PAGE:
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Offline Kemaweyan

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Ke li use
« on: March 31, 2011, 10:02:06 pm »
I am confused.. I see that many people use ke li with a meaning "not yet" in any sentences. We know that Pawl wrote in his blog this example of ke li:

Quote from: Pawl
For the negative, Na’vi doesn’t use a separate lexical item like English (already ~ not yet) or French (déjà ~ pas encore) but simply negates li:

  A: Fo li polähem srak?
  ‘Have they already arrived?’
  B: Ke li.
  ‘Not yet.’

But I think that this phrase could be used only as a short answer for a questions with li (or if "already" could be added without changing the meaning). The question from Pawl's example also could be just without li and the meaning would be same:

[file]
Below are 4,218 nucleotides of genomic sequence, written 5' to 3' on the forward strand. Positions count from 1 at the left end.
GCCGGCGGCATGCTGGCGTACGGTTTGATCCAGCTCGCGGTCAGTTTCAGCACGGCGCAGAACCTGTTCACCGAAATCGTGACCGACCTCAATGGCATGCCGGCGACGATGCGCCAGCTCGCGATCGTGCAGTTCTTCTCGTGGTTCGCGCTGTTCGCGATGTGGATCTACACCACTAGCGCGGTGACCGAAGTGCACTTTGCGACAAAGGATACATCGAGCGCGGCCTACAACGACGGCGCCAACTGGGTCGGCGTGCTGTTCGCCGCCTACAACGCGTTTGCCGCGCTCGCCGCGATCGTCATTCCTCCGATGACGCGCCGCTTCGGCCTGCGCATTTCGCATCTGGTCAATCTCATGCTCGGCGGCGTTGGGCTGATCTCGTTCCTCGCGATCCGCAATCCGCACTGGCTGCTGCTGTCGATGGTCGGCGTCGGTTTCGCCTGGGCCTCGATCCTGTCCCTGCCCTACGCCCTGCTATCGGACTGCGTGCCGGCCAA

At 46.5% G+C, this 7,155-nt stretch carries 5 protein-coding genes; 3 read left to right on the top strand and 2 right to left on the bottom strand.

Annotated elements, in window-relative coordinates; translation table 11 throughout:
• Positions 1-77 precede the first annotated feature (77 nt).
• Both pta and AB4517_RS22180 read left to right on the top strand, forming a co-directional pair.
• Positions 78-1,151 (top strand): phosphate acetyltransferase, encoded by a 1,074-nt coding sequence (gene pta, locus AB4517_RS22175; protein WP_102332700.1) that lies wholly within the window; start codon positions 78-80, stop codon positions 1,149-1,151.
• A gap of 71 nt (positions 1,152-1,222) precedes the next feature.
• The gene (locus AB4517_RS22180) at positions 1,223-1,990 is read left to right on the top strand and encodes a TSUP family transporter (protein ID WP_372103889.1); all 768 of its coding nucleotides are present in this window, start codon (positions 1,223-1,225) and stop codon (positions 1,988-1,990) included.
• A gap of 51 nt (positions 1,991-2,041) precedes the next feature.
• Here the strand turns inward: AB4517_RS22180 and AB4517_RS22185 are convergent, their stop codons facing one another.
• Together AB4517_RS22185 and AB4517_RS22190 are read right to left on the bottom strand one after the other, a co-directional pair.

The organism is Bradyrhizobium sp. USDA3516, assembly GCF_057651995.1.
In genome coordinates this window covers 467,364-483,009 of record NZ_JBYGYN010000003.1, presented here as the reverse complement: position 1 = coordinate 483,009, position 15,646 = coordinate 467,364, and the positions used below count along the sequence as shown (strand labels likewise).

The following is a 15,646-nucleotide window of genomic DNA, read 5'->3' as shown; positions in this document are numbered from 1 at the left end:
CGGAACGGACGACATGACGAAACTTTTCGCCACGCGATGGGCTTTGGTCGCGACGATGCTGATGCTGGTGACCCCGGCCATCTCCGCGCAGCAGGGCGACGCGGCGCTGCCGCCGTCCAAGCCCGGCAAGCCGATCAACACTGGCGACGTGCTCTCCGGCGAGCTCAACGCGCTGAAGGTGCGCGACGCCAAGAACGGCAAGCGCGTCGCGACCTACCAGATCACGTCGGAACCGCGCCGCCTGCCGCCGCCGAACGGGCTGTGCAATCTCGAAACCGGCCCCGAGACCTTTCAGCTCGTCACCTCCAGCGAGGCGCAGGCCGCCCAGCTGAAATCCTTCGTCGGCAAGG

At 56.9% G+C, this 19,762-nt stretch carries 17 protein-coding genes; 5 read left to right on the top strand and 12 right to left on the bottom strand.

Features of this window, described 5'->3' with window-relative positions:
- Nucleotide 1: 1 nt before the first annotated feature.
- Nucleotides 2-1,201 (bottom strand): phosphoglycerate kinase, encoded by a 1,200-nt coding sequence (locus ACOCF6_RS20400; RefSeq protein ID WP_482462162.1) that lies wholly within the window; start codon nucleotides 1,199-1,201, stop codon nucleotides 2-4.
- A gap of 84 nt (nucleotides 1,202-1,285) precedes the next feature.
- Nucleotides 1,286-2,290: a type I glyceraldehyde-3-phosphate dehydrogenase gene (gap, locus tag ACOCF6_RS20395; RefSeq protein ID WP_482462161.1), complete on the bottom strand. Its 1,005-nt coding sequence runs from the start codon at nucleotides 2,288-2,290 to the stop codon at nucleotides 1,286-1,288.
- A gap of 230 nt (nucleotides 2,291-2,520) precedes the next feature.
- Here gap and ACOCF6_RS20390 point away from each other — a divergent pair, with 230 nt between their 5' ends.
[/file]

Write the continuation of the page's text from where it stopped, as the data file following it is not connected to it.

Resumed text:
A: Fo polähem srak?
  Have they arrived?
  B: Ke li.
  Not yet.

In all other cases we should use the word mi with a negation of the verb (example from "Vur Eyavayä"):

  Tsahìk a'ewan mi muntxa ke soli.
  Yong Tsa'hìk did not yet married.

It's just my opinion and I could be wrong, but IMO the sentence Tsahìk a'ewan ke li muntxa soli is incorrect. Please explain me if I'm mistaken.
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Offline Alyara Arati

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Re: Ke li use
« Reply #1 on: March 31, 2011, 10:32:20 pm »
Oeru txoa livu ma Kemaweyan.  I wanted to say "not yet" rather than "still not" because it sounds much more normal to me in English.  I thought about:

Tsahìk a'ewan muntxa ke li soli. and Tsahìk a'ewan li muntxa ke soli.

But the first example looked all wrong with li between muntxa and soli, and the second seemed to mean "...has already not married." which makes no sense.